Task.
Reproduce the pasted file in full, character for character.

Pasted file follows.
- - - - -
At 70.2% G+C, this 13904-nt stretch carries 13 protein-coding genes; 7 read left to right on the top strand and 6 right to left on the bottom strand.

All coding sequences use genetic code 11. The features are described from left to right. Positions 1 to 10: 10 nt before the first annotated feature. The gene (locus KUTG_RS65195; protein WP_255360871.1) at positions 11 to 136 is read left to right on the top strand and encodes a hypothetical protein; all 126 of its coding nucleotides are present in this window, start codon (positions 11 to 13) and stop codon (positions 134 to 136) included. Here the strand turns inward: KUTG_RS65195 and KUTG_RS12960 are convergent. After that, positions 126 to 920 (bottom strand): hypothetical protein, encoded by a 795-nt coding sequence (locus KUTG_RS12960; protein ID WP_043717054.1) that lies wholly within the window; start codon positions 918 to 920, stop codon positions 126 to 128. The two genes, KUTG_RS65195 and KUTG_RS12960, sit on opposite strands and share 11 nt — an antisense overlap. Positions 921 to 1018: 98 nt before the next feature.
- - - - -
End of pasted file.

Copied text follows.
At 70.2% G+C, this 13904-nt stretch carries 13 protein-coding genes; 7 read left to right on the top strand and 6 right to left on the bottom strand.

All coding sequences use genetic code 11. The features are described from left to right. Positions 1 to 10: 10 nt before the first annotated feature. The gene (locus KUTG_RS65195; protein WP_255360871.1) at positions 11 to 136 is read left to right on the top strand and encodes a hypothetical protein; all 126 of its coding nucleotides are present in this window, start codon (positions 11 to 13) and stop codon (positions 134 to 136) included. Here the strand turns inward: KUTG_RS65195 and KUTG_RS12960 are convergent. After that, positions 126 to 920 (bottom strand): hypothetical protein, encoded by a 795-nt coding sequence (locus KUTG_RS12960; protein ID WP_043717054.1) that lies wholly within the window; start codon positions 918 to 920, stop codon positions 126 to 128. The two genes, KUTG_RS65195 and KUTG_RS12960, sit on opposite strands and share 11 nt — an antisense overlap. Positions 921 to 1018: 98 nt before the next feature.